High temperature superconductors have a vast applications some of which include maglev trains, Superconducting Quantum Interface Devices (SQUIDs) and Magnetic Resonance Imaging (MRI). Understanding the pairing mechanism in HTSC superconductors will enhance theoretical predictions, with precision, of the T_{C}’s as well as other thermodynamic properties of high temperature superconductors [

Superconductivity majorly results from the formation of Cooper pairs, at the Fermi surface, at the critical temperature. However, not all electrons at the Fermi surface take part in the formation of Cooper pairs, giving rise to a phenomenon in which Cooper pairs interact with the free electrons. This model has been used to study cuprates and the resulting entropy and specific heat showed close proximity to the results from previously done experimental and theoretical work [

To start with, the Cooper pair and the electron are considered to occupy different states. The total Hamiltonian, for the interaction is given by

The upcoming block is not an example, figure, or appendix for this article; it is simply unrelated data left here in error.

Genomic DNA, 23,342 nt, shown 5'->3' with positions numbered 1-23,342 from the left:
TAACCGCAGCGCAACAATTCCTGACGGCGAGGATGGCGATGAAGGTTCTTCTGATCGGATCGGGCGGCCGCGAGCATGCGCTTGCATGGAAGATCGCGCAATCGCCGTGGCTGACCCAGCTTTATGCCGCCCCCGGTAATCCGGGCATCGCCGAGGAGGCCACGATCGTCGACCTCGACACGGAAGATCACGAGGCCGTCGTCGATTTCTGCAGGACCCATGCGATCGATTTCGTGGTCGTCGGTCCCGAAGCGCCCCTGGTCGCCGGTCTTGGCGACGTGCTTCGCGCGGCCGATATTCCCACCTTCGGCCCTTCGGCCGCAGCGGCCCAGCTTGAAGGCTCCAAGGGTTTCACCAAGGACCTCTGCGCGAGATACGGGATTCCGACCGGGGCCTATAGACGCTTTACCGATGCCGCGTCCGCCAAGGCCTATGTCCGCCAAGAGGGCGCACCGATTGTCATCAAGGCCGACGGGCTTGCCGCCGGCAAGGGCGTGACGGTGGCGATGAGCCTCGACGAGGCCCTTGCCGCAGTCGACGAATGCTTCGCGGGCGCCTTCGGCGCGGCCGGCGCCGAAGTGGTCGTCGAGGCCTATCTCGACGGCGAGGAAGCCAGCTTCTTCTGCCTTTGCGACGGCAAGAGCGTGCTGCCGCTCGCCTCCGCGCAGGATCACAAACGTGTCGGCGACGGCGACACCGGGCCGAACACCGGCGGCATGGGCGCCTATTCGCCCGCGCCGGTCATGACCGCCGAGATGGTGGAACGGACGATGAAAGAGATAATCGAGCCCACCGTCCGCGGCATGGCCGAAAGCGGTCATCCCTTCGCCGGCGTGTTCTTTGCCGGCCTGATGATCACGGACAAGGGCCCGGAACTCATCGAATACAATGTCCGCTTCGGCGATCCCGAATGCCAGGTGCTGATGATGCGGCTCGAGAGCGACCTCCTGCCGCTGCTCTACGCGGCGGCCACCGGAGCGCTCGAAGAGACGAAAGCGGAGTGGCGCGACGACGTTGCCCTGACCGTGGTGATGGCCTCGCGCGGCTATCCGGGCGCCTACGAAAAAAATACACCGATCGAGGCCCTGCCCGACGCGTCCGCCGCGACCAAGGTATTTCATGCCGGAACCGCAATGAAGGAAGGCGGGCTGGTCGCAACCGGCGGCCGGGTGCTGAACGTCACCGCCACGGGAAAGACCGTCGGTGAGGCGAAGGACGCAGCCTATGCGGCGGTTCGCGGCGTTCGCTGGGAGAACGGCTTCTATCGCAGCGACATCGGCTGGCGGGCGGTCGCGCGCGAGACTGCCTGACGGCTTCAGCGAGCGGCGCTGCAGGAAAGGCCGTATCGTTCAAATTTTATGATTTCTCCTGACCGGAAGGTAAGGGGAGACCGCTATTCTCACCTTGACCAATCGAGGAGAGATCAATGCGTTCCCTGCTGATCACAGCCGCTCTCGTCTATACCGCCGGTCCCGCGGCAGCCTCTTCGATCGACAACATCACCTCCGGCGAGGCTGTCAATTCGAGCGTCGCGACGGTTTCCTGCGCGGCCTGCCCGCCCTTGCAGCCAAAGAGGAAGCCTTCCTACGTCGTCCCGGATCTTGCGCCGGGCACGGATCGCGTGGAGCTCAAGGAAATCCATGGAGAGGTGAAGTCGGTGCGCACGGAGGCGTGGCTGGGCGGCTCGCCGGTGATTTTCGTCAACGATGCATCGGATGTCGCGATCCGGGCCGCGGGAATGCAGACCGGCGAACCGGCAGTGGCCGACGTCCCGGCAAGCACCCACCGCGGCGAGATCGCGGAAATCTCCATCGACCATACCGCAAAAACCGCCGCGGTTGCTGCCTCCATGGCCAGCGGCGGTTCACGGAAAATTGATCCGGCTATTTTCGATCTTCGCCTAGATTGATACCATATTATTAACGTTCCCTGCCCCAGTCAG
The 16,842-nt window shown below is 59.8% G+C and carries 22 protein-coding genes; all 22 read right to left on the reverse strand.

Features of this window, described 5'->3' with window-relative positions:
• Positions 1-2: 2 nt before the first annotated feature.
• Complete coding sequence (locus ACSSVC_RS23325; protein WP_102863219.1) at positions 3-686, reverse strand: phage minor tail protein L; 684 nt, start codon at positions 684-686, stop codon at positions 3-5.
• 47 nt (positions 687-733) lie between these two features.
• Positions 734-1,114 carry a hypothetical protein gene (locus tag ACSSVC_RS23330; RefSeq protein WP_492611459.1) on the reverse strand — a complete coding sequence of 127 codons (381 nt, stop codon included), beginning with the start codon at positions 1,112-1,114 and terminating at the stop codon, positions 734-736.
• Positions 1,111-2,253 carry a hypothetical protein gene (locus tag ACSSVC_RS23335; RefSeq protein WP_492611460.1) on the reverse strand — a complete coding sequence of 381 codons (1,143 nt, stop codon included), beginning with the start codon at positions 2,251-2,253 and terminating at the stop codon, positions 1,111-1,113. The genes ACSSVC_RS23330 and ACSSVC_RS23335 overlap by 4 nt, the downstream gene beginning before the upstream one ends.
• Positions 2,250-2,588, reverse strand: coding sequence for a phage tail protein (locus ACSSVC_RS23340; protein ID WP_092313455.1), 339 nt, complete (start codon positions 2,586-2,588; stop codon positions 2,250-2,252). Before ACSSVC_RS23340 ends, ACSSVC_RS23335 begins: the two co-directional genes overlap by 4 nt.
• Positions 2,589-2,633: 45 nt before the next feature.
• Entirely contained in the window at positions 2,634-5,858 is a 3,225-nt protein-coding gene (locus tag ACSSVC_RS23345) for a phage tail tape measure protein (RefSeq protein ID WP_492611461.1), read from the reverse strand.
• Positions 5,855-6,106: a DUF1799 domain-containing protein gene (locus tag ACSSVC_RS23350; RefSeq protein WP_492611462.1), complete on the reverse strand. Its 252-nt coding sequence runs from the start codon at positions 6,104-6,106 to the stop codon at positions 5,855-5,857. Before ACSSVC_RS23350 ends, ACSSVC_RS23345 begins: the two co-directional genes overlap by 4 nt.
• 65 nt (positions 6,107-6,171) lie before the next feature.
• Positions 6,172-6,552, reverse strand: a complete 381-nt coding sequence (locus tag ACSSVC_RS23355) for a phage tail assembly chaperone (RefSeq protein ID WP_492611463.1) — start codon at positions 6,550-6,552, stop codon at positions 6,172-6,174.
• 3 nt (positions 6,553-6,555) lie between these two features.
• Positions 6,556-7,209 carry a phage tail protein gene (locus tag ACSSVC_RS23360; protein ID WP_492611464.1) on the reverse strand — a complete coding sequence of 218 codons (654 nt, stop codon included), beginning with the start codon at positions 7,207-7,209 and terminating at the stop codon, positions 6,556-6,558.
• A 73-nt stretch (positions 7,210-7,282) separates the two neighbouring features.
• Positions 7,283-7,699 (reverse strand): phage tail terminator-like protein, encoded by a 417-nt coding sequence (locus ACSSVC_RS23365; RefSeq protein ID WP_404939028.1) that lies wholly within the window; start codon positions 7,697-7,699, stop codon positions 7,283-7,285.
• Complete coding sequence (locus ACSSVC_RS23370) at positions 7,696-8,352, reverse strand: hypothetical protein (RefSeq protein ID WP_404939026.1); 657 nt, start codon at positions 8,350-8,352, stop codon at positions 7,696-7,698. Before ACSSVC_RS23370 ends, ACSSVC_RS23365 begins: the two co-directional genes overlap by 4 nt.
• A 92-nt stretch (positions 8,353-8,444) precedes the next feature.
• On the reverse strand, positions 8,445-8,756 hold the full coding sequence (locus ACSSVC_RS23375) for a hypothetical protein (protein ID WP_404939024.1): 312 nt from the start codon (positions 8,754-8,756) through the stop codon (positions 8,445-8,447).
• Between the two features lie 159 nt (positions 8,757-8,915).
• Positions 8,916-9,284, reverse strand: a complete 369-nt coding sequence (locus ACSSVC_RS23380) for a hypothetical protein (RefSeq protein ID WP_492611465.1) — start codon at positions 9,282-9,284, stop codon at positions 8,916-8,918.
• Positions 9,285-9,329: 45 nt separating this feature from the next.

H = H 0 + H P (1)

where, H 0 is the Hamiltonian of interaction between a Cooper pair in state k and electron in state q for unperturbed system and is given by

H 0 = ∑ q ϵ q a q † a q + ∑ k ϵ k b k † b k (2)

H P is the Hamiltonian for the perturbed system and is given by

H P = ∑ k , q V k , q a q † a q ( b k † − b k ) − ∑ q , k U k a q † a q b k † b k (3)

From Equations (2) and (3), a q † ( a q ) is the creation (annihilation) operator for an electron in state q, b k † = a k † a − k † ( b k = a − k a k ) is the creation (annihilation) operator for the Cooper pair in state k; a q † a q and b k † b k are the number operators for an electron and a Cooper pair respectively, ϵ q = ℏ k e 2 / 2 m e is the kinetic energy for electron and ϵ k = ℏ k c 2 / 2 m c is the kinetic energy for the Cooper pair.